How to Use Google’s Search Console to Your Advantage
Google’s Search Console is a free service offered to site owners by Google. It is both easy to install and provides a tremendous amount of useful, actionable data about your web site. We review here some of our favorite features of this service.
Google’s Search Console identifies a wide range of site errors. These include dead links as well as DNS errors, server connectivity issues, and problems related to your robots.txt file. Fixing these errors not only improves your website’s user experience but improves the search engines’ ability to index your site. What does that mean for you? If the search engines can’t index your site, they can’t return it in the results to searchers looking for your company and its services. To access this information, you go to Crawl > Crawl Errors within the left hand menu of Google’s Search Console.
Manage Site Links
What are site links, you ask? They are sub-links under the search result related to your company linking to specific content within your site (see our site links below as they appear in Google’s search results). While you have no control over whether Google will add site links to your listing, within Google’s Search Console, you do have the option of demoting a link if it appears and you don’t want it included. Click here to learn how to demote a site link.
Analyze Titles and Meta Descriptions
The title tag is arguably one of two most important elements on your web page from a search engine perspective (the other is the content on the page). It plays heavily into the ranking algorithms of all the major search engines and therefore has a direct impact on your site’s rankings. In addition, it can be the text of your listing in the search results (the blue underlined link returned by the search engines). Each page of your site needs a unique title tag related to the content of that page. Google’s Search Console tells you where you have missing or duplicated title tags. In terms of improving search engine visibility, this is the lowest of the low hanging fruit. To find this information from the left menu, you go to Search Appearance > HTML Improvements.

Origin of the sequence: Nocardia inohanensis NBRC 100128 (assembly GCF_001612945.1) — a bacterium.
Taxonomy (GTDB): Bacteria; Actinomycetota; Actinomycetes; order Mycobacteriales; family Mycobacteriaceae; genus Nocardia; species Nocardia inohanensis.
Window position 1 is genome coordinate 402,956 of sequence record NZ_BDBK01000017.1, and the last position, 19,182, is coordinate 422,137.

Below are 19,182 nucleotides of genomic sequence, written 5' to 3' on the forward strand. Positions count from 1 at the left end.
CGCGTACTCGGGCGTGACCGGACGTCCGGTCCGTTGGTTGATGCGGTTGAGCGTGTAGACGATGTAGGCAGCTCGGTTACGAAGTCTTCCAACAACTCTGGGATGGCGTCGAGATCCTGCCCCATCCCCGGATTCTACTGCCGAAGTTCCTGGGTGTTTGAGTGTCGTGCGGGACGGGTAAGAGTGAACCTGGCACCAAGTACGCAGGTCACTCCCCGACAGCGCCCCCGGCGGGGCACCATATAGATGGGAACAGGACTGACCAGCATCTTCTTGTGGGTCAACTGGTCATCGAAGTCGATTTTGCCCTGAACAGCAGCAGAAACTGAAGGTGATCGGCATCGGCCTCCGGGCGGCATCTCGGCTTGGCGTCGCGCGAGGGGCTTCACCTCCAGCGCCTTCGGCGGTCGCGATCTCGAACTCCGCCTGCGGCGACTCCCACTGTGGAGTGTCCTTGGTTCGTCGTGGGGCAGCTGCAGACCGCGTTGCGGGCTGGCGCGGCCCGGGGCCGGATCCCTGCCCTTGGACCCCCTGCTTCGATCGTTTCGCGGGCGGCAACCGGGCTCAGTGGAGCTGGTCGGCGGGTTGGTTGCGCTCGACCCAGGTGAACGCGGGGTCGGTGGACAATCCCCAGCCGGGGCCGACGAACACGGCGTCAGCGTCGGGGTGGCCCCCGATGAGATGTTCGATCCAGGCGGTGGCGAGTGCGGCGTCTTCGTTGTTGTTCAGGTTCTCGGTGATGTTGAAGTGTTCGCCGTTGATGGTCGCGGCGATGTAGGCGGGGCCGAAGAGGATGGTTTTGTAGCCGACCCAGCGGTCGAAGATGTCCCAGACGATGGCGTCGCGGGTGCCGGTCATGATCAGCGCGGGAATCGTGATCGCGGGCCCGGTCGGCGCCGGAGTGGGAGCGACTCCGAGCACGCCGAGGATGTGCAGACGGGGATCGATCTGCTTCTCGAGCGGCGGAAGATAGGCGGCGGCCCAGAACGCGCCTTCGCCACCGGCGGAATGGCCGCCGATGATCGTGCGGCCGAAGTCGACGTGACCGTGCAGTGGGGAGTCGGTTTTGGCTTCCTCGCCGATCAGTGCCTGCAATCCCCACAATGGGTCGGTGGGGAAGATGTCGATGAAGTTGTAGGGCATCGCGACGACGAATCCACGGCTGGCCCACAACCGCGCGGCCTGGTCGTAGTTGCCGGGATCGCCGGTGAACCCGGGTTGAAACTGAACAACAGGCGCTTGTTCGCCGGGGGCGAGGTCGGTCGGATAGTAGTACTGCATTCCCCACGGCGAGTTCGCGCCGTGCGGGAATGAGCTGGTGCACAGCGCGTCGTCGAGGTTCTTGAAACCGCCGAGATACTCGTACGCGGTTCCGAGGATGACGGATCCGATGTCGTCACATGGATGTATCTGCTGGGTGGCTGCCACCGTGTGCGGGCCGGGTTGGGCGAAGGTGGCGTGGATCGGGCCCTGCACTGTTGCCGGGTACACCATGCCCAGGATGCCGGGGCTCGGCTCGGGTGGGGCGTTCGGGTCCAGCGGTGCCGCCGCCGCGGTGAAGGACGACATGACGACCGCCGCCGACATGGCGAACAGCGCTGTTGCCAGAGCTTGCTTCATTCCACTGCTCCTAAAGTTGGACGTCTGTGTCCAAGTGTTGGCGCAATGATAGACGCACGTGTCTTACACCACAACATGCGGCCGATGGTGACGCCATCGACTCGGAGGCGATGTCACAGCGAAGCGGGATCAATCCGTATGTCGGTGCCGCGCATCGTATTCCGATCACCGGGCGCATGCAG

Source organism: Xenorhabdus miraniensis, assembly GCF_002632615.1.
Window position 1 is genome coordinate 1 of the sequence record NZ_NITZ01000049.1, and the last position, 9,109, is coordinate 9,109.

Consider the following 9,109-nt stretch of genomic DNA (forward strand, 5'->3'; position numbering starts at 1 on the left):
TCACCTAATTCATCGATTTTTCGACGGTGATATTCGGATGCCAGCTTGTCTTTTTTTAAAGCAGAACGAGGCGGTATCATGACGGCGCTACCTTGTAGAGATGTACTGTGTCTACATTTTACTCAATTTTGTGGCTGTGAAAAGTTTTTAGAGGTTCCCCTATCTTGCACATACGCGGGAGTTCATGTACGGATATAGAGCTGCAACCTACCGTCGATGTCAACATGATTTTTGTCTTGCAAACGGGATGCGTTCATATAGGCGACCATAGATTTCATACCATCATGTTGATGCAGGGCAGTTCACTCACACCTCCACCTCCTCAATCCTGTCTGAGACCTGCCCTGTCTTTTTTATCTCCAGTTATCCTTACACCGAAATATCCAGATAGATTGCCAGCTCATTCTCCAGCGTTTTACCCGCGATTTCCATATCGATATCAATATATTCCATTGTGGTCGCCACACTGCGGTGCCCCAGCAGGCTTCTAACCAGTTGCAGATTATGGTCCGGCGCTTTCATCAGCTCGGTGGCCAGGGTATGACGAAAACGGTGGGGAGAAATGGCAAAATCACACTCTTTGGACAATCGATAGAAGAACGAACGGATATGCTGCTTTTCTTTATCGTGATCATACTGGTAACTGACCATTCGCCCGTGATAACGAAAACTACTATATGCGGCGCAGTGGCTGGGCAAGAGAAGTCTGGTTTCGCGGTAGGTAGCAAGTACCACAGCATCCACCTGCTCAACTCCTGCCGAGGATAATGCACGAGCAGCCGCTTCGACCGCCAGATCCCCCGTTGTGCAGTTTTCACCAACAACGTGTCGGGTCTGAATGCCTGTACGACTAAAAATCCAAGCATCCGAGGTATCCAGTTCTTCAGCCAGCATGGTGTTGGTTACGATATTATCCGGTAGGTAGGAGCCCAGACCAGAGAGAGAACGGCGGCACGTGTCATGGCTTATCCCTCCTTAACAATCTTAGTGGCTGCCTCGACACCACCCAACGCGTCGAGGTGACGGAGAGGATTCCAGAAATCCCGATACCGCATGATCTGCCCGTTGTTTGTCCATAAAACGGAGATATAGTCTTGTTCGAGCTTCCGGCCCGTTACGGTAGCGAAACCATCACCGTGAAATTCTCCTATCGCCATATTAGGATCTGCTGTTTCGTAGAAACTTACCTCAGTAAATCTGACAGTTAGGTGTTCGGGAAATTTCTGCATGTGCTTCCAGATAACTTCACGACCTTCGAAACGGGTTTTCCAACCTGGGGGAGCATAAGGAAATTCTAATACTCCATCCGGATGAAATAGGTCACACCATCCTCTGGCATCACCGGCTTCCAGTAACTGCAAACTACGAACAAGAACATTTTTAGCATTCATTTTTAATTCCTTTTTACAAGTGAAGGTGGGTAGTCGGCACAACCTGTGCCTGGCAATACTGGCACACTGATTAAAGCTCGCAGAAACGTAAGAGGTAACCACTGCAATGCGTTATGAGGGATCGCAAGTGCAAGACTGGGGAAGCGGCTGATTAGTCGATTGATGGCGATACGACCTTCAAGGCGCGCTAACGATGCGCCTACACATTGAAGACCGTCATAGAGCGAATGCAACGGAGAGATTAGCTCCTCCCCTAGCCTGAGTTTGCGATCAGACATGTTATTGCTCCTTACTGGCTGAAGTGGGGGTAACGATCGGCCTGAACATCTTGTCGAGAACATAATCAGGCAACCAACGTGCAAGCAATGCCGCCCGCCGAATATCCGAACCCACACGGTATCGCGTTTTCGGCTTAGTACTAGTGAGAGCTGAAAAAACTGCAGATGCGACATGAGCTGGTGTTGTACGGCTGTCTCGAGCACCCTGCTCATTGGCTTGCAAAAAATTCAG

Connect with Google Analytics
The information found in Google’s Search Console becomes even more valuable when it is tied in with your site’s traffic data in Google Analytics. Taking advantage of this option requires that you have Google Analytics working for your site. By tying the two accounts together, you’ll be able to see the data of each in the other. To associate the two accounts, you’ll choose Manage Site > Google Analytics property from the right side of the site’s name on Google’s Search Console home page. From there, you simply select the site and click the Save button.
Specify a Sitemap
A sitemap is simply a listing of all the links in your site that you’d like the search engines to crawl and index. From the Crawl > Sitemaps option, you can add a sitemap to Google’s Search Console to ensure that your content is found by Google. Creating a site map can be as low tech as a txt file with all the URLs within your website listed, one per line; you then specific the location of that txt file within Google’s Search Console. A better approach is to use an xml sitemap that updates itself automatically as content is added to the site. If you have a WordPress site, the Yoast SEO plugin has a great built-in xml sitemap generator.
Remove a URL
You may at times need to remove content from your site because of changing circumstances (product and service changes, personnel changes, etc). Within the Google Index > Remove URLs section of Google’s Search Console, you can create a removal request for specific URLs. Keep in mind that the requests are only good for 90s days. So, you will also need to follow more permanent measures to remove content from the search results for good. Specifically, remove the page from your website so that returns a 404 (not found) status. Alternatively, you can block the content in your robots.txt file. Either way, you’ll want to make sure the content is no longer available to the search engines.
How to Get Started
To use Google’s Search Console you’ll first need to verify your site ownership by either adding a line of code to your site or uploading an html file to the site’s server. Your web administrator can do either of these methods for you. You will need your web administrator’s help as well to correct any errors you find. For more information on the site verification process, please see Google’s helpful information on the topic.
These tools and information are free to use and can ensure that simple errors don’t prevent your site from being as effective as possible.